News Releases

News Release - Manitoba

January 24, 2020


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New Imaging Machines Will Ensure More Manitobans Have Easier Access to Care They Need: Friesen

The Manitoba government and Grace Hospital Foundation will invest in enhanced and modernized diagnostic services at Grace Hospital as part of a capital project that will improve patient flow and access to care at the hospital, Health, Seniors and Active Living Minister Cameron Friesen announced today.

“Our government is committed to ensuring patients get the right care, sooner, including efforts to ensure Manitobans have easier access to the care they need,” said Friesen.  “This capital project will allow for more timely care of patients by expanding diagnostic imaging services, ensuring the Grace Hospital is equipped to fulfil its role as one of Winnipeg’s three acute hospitals.”

The project will include renovation of space to improve patient flow and staff efficiency as well as the addition of several new pieces of equipment that will both modernize and enhance the diagnostic services available at the site.  These improvements include:
•    relocation of cardiac testing and some ultrasound services to create a centralized location for all diagnostic imaging services, to improve patient care and staff workflow;
•    a new state-of-the-art gamma camera used to in nuclear medicine for the diagnosis of a range of illnesses;
•    a second CT scanner to eliminate unplanned downtime which can require emergent patients to be transferred to other sites for CT imaging, as well as upgrades to the site’s existing CT scanner; and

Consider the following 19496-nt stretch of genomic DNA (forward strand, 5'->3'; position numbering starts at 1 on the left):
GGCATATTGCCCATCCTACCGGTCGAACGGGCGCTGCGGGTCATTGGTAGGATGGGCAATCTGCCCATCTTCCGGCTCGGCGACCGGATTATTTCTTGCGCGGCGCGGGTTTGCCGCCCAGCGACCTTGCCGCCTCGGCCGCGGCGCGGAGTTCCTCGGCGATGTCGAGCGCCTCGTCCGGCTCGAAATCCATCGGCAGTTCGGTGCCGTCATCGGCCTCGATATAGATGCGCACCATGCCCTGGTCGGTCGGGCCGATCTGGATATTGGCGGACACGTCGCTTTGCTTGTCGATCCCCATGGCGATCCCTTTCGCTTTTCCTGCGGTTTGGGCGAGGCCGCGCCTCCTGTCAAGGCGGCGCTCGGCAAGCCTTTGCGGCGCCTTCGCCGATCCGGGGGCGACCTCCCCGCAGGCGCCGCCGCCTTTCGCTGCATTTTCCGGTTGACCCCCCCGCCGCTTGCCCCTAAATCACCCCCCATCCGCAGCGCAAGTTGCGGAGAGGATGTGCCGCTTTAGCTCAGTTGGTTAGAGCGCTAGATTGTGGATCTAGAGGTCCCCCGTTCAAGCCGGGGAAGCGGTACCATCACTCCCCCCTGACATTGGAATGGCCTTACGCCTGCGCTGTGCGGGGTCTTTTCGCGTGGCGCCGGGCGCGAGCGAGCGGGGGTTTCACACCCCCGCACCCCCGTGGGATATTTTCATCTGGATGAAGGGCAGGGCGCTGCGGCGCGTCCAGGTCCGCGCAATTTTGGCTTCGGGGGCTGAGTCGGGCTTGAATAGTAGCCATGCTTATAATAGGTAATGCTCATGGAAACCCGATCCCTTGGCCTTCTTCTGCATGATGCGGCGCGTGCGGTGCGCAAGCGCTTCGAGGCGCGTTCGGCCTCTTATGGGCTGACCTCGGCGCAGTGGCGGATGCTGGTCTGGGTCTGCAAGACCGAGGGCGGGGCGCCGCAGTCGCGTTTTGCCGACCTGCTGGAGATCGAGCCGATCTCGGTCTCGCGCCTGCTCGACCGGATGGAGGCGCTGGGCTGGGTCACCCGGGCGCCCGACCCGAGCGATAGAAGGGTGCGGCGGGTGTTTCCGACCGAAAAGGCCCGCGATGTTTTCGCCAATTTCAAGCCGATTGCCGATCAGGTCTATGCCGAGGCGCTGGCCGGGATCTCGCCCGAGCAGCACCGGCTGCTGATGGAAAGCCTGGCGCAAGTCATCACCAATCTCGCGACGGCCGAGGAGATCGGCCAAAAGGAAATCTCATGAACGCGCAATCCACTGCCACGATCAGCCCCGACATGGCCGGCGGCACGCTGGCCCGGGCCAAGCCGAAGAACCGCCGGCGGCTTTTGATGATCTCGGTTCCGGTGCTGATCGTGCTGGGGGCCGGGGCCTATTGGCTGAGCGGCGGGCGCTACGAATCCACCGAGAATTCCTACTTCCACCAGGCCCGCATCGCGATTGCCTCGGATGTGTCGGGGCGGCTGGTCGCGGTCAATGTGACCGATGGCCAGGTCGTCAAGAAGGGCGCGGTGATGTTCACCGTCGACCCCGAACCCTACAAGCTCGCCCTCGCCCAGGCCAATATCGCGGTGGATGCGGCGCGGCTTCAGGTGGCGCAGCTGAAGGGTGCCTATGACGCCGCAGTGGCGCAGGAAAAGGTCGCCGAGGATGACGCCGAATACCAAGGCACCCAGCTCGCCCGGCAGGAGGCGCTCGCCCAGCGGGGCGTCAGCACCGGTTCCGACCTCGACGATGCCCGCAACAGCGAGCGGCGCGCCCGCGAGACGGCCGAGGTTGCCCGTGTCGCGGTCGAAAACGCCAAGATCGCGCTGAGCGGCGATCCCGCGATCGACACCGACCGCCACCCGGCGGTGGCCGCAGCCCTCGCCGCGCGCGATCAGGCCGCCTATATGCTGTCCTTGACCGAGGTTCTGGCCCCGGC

•    a new fully digital X-ray machine to speed up access to high-resolution imaging.

In addition to the Manitoba government’s commitment to the project, the Grace Hospital Foundation will support the renovation with a capital campaign.

“Improving the services available to patients who receive care at Grace Hospital is our driving motivation at the foundation,” said Jon Einarson, executive director, Grace Hospital Foundation.  “We are pleased to be able to support this exciting project which will see improved patient care, increased access to vital diagnostic services and a better work environment for hospital staff.”

The project will bring together a number of services that are currently located in different areas of the hospital, with construction to be completed in phases to ensure minimal impact to patient care and continued availability of diagnostic services.

“This investment will position the site to meet the diagnostic needs of the patients it sees as one of Winnipeg’s three acute hospitals and emergency departments,” said Petr Kresta, chief operating officer, diagnostic services, Shared Health.

The project, which follows the opening of the Grace Hospital’s new, $43.8-million emergency department in 2018, is anticipated to be complete by the end of 2021, the minister added.

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